[Fritz is bombing overhead so I had better put the light out & go to bed & continue this tomorrow]
To continue When things appear to have quieted down I cleared out, proceeded on my round, sold out & got back. Shells were whistling overhead now & then as usual for the rest of the journey tis true, but this is nothing & I only had to duck twice till I got back. Well, all the boys felt quite sure I had been hit & were on the point of enquiring of the Aid Post if I had been brought in. Well, we will call that day finished.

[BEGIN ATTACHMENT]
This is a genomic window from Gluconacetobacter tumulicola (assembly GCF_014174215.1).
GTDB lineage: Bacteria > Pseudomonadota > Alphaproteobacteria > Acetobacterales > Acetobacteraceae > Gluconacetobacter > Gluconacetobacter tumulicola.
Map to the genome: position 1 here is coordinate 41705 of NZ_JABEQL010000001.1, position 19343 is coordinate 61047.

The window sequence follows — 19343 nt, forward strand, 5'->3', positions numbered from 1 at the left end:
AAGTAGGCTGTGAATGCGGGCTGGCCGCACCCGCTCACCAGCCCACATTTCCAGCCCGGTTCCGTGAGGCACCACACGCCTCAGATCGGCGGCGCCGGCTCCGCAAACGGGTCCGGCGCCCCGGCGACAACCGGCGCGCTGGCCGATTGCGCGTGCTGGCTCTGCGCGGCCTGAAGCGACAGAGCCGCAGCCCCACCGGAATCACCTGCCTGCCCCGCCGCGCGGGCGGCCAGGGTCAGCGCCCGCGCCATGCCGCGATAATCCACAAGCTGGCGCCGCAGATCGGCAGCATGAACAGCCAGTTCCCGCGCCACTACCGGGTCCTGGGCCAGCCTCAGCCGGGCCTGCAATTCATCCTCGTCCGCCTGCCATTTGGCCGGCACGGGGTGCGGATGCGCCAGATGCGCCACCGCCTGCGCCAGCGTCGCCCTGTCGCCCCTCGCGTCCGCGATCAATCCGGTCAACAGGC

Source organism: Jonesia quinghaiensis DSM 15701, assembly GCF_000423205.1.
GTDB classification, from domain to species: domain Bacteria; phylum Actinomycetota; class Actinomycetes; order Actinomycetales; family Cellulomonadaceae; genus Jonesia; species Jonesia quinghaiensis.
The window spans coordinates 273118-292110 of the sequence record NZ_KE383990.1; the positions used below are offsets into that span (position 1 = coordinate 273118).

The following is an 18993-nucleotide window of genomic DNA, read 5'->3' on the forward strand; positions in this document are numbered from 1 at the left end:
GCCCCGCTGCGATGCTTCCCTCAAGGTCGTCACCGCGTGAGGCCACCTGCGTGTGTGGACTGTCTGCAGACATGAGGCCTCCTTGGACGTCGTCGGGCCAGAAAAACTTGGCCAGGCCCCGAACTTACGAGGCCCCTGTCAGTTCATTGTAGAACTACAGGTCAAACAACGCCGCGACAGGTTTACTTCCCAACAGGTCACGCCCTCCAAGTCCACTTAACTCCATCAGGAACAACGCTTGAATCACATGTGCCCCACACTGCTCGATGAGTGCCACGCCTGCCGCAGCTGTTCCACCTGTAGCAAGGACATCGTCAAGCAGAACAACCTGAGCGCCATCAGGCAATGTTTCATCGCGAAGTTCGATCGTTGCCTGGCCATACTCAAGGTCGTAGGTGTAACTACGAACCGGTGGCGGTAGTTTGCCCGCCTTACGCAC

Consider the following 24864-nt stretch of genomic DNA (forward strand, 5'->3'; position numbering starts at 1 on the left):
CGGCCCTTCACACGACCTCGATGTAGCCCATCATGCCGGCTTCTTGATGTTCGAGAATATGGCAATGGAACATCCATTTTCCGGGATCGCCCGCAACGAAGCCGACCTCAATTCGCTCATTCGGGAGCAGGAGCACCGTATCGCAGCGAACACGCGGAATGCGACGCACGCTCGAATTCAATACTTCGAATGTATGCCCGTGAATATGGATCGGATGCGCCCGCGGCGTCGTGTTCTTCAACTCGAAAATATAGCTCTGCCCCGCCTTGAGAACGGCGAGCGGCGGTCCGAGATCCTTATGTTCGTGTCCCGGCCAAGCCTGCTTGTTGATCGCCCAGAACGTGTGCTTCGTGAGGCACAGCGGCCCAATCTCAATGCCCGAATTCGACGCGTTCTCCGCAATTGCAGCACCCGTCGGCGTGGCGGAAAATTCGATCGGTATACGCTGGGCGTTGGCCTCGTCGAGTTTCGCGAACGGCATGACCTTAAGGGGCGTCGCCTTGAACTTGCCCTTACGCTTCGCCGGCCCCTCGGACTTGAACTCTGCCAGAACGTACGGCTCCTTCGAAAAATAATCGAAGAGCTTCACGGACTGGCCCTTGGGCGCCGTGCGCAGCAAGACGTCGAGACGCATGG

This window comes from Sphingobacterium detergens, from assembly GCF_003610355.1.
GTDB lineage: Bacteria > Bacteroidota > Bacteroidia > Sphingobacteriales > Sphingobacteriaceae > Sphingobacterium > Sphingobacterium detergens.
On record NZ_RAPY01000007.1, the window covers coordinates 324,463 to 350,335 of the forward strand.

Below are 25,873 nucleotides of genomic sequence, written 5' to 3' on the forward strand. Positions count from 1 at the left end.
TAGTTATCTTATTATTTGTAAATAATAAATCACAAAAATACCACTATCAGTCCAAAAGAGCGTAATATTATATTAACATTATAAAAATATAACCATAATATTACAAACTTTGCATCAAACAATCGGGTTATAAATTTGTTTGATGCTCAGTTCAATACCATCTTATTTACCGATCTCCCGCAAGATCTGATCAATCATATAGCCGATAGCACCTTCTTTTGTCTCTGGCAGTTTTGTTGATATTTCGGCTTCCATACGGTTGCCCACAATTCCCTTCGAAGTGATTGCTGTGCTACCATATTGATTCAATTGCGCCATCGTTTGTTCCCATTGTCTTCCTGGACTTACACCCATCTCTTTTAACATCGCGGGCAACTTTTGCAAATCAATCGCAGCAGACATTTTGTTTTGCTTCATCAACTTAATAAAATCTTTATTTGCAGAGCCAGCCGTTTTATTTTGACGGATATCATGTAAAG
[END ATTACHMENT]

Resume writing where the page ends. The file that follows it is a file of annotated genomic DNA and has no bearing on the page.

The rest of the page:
29/1/18 Started out as usual & carried on. Nothing particular – just one or two odd shells – till I was on my way back. I was particularly anxious to avoid the road in that part of the valley already mentioned as they were heavily shelling the batteries on the left, so I made a wide detour to the right. This took me well away for when I made for the road again I found I had to go about 3000 yards across country to get to it. Well, Jerry (Fritz) started to shell the ground in front of me, about 200 yards [away]. I waited a minute to see exactly what he meant to do. He ranged from straight in front to about 300 yards half eight for about 5 minutes, so I decided to move forwards but somewhat to the left, though it meant going farther out of my way. As I shifted so Jerry shifted, so I decided after a slight wait to go to the right again. Jerry did the same & then started quite a barrage all along my front, left & right. I dropped to the ground & waited for about a quarter of an hour, till he had calmed down somewhat & then decided that the best thing was to go straight forward. He was then sending them over at about one a minute and as a big shell always gave timely warning by its peculiar whistle I ducked when necessary & went on again. When I got to the ground about where he had been shelling I saw it was a ridge at the back of which was a valley where we had evidently had a battery of guns previously for gunpits & dugouts ran all along. Just as I dropped over the ridge & down the slope Jerry started again & in earnest this time. They came thick & fast all around. I was hunched up at the bottom of the bank wondering when mine was coming for one had pitched just 10 yards in front. Well I had the wind up badly; to describe it is quite impossible. To get to the opposite bank up the slope & over the ridge looked a matter of about 60 yards. To move about was risky, but to stay where I was seemed worse so I decided to make a dash for it. Well I went for it, hell for leather. I found I had to go much further to get over the ridge into the next fall in the ground but managed it safely & sank down to regain my breath, for the spurt had taken all the wind out of me. I still carried my basket & bay. But Jerry was only mocking at & playing with me & seemed to be doing so for he had driven me on to a battery again, possibly the same battery that had shifted from the dip I had just left. Well I made haste to get out of this. Batteries, battery positions & shells are getting on my nerves now & when to cap it all Jerry lifted his range & started [to] shell this battery I felt like going to pieces altogether. I felt madly inclined to run wild. Luckily I didn’t but instead of stopping to duck, or commencing to run I decided to walk straight for the road, quickly making up my mind that if I was to be hit, I would be, if not I would walk safely out of range. As I walked I could hear the screaming of the shells & the shock of the explosion, but daren’t turn round although they seemed to be coming straight at me. Jerry followed me no further however than the battery and when I had gone about 400 to 500 yards & was within 20 yards of the road I turned round. Yes the shells were still dropping round the battery, tearing up great holes in the ground with every crash & sending up lumps of earth into the air. I felt much better now & stopped to sell my last tin of cigarettes to an artillery cook. As I was speaking to him a piece of shrapnel came with a thud on the ground between us, bounced against the cookhouse door post & fell to the ground. It was Jerry’s reminder to me that a piece like that (even a jagged piece of metal about [ends]